Monday , May 17 2021
Home / David Henderson /Hayek on High Prices for 10 Seconds of Work

Hayek on High Prices for 10 Seconds of Work

Summary:
Even economists who regard themselves as definitely immune to the crude materialist fallacies [i.e., thinking in terms of material wealth] constantly commit the same mistake where activities directed toward the acquisition of such practical knowledge are concerned—apparently because in their scheme of things all such knowledge is supposed to be “given.” This is from Friedrich Hayek, “The Use of Knowledge in Society,” American Economic Review, September 1945. I thought of this passage today when I took my iPhone to an independent repair shop. I pointed out to the guy, Steve, that the usual plug into my iPhone didn’t fit. I speculated that it was because the one in my car had left a little piece in there and showed him the cord from my car, which looked as if it had

Topics:
David Henderson considers the following as important: , ,

This could be interesting, too:

David Henderson writes Economic Lessons from COVID-19

David Henderson writes Andy Pasztor on Our Amazing Airplane Safety Record

Scott Sumner writes Information, behavior, and frictions (short course on economics)

David Henderson writes People Have Purposes; Markets Don’t

Hayek on High Prices for 10 Seconds of Work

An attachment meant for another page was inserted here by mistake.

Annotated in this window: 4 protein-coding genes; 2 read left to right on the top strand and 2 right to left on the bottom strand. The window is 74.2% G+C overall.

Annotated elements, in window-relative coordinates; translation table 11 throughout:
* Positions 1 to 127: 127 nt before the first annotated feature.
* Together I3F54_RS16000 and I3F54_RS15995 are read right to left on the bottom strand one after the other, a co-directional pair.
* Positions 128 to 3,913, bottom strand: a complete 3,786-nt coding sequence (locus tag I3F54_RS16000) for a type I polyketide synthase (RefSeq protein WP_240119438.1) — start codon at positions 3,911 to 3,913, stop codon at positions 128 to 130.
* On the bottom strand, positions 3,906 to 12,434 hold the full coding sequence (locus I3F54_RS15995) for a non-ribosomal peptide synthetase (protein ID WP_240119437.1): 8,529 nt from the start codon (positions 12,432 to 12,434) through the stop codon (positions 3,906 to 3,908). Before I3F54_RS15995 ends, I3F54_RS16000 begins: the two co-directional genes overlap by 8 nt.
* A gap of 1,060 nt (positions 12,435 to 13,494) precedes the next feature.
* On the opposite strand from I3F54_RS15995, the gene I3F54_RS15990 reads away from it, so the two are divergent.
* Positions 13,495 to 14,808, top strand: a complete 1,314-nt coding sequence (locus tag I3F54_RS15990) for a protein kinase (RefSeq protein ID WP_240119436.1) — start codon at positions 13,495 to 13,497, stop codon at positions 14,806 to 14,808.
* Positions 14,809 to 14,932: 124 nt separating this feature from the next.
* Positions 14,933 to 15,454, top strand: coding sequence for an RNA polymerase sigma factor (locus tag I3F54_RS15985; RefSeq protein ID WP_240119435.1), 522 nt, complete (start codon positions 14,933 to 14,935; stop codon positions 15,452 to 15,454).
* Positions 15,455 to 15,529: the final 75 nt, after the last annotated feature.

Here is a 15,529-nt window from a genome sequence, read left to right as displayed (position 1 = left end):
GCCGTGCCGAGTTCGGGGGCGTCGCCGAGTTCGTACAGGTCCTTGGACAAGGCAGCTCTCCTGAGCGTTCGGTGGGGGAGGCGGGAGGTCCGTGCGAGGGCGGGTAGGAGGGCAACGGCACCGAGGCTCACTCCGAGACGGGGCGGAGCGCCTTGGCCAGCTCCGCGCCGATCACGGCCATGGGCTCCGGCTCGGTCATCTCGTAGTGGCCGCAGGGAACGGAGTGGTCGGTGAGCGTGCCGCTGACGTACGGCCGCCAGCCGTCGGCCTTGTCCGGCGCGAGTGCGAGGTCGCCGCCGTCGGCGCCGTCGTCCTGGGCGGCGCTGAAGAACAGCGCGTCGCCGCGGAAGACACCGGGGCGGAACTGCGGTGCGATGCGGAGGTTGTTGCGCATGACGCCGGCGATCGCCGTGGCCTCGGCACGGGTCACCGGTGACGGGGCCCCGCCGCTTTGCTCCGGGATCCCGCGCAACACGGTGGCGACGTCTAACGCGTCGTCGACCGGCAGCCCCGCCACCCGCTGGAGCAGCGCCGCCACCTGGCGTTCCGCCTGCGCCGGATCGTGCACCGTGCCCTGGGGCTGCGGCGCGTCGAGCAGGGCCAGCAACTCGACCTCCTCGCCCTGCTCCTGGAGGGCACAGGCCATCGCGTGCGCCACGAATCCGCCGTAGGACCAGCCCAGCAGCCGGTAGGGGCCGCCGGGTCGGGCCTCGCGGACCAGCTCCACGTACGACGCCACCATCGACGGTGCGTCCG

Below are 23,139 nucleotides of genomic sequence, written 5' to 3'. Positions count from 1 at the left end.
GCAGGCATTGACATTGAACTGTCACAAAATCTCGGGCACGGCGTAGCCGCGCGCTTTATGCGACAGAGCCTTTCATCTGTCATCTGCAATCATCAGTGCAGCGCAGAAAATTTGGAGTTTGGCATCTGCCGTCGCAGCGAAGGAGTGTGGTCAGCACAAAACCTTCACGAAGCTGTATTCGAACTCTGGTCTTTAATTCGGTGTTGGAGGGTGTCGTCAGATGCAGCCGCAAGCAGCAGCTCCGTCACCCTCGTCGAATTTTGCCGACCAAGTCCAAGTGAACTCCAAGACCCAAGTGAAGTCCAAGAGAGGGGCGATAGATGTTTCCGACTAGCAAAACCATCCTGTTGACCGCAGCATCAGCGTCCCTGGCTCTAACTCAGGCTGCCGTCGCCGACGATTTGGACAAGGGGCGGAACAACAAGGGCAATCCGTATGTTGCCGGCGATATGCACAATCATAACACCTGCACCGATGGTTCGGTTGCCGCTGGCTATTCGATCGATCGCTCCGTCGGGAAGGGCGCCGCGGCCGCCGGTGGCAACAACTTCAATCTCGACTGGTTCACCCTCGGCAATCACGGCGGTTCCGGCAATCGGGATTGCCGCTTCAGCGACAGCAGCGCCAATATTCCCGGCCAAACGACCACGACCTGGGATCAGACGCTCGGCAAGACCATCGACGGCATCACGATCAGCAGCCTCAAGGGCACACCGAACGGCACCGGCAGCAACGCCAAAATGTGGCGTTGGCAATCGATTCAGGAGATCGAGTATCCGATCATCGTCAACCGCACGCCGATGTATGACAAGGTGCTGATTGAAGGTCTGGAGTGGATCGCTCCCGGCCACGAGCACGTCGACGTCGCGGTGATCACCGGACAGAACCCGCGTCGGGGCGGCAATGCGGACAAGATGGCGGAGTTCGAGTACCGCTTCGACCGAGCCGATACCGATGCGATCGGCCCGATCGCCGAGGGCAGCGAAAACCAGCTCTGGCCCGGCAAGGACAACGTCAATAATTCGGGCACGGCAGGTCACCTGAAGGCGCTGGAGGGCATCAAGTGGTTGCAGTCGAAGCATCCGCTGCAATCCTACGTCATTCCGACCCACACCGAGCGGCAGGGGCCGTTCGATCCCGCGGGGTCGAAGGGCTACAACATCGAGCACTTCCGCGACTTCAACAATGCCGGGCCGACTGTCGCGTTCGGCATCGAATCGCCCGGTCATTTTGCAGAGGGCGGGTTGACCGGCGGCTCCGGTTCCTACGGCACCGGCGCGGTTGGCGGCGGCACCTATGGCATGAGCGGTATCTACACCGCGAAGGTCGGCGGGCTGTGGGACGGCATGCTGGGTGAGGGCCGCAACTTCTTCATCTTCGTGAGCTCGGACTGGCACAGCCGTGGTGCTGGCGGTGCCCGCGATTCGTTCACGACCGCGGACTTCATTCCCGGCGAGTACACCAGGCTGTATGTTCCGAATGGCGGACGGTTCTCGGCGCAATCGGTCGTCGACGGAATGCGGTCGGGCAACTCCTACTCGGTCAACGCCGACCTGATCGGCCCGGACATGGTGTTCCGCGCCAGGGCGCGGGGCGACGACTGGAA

Even economists who regard themselves as definitely immune to the crude materialist fallacies [i.e., thinking in terms of material wealth] constantly commit the same mistake where activities directed toward the acquisition of such practical knowledge are concerned—apparently because in their scheme of things all such knowledge is supposed to be “given.”

This is from Friedrich Hayek, “The Use of Knowledge in Society,” American Economic Review, September 1945.

I thought of this passage today when I took my iPhone to an independent repair shop. I pointed out to the guy, Steve, that the usual plug into my iPhone didn’t fit. I speculated that it was because the one in my car had left a little piece in there and showed him the cord from my car, which looked as if it had lost a piece.

Steve told me it’s because I bought a low-quality cord. He got a little tool and took all of 10 seconds to pull a little piece out of the phone and Voila, the normal cord fit. So I bought a new 6-foot cord from him for $15. He said it was higher quality and it looked it.

“How much do I owe you for fixing the phone?” I asked.

“Twenty dollars,” he replied, and then quickly, “That’s the charge for my experience and wisdom.”

“Sounds right to me,” I answered and handed him my MasterCard.

David Henderson
David R. Henderson (born November 21, 1950) is a Canadian-born American economist and author who moved to the United States in 1972 and became a U.S. citizen in 1986, serving on President Ronald Reagan's Council of Economic Advisers from 1982 to 1984.[1] A research fellow at Stanford University's Hoover Institution[2] since 1990, he took a teaching position with the Naval Postgraduate School in Monterey, California in 1984, and is now a full professor of economics.[3]

Leave a Reply

Your email address will not be published. Required fields are marked *